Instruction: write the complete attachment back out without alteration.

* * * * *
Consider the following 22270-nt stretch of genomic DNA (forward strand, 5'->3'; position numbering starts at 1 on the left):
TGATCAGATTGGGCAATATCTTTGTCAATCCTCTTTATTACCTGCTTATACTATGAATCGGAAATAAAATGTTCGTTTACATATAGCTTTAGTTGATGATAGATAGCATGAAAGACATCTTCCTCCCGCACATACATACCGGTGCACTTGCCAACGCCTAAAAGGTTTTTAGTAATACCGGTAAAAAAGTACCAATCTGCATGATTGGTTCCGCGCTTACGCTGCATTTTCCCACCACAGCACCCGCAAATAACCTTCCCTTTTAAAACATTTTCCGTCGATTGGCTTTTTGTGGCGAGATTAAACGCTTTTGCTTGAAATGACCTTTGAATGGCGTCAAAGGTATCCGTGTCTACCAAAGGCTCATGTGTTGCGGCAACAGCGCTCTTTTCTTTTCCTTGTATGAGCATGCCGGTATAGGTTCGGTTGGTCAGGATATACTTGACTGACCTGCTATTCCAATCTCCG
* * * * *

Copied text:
Consider the following 22270-nt stretch of genomic DNA (forward strand, 5'->3'; position numbering starts at 1 on the left):
TGATCAGATTGGGCAATATCTTTGTCAATCCTCTTTATTACCTGCTTATACTATGAATCGGAAATAAAATGTTCGTTTACATATAGCTTTAGTTGATGATAGATAGCATGAAAGACATCTTCCTCCCGCACATACATACCGGTGCACTTGCCAACGCCTAAAAGGTTTTTAGTAATACCGGTAAAAAAGTACCAATCTGCATGATTGGTTCCGCGCTTACGCTGCATTTTCCCACCACAGCACCCGCAAATAACCTTCCCTTTTAAAACATTTTCCGTCGATTGGCTTTTTGTGGCGAGATTAAACGCTTTTGCTTGAAATGACCTTTGAATGGCGTCAAAGGTATCCGTGTCTACCAAAGGCTCATGTGTTGCGGCAACAGCGCTCTTTTCTTTTCCTTGTATGAGCATGCCGGTATAGGTTCGGTTGGTCAGGATATACTTGACTGACCTGCTATTCCAATCTCCG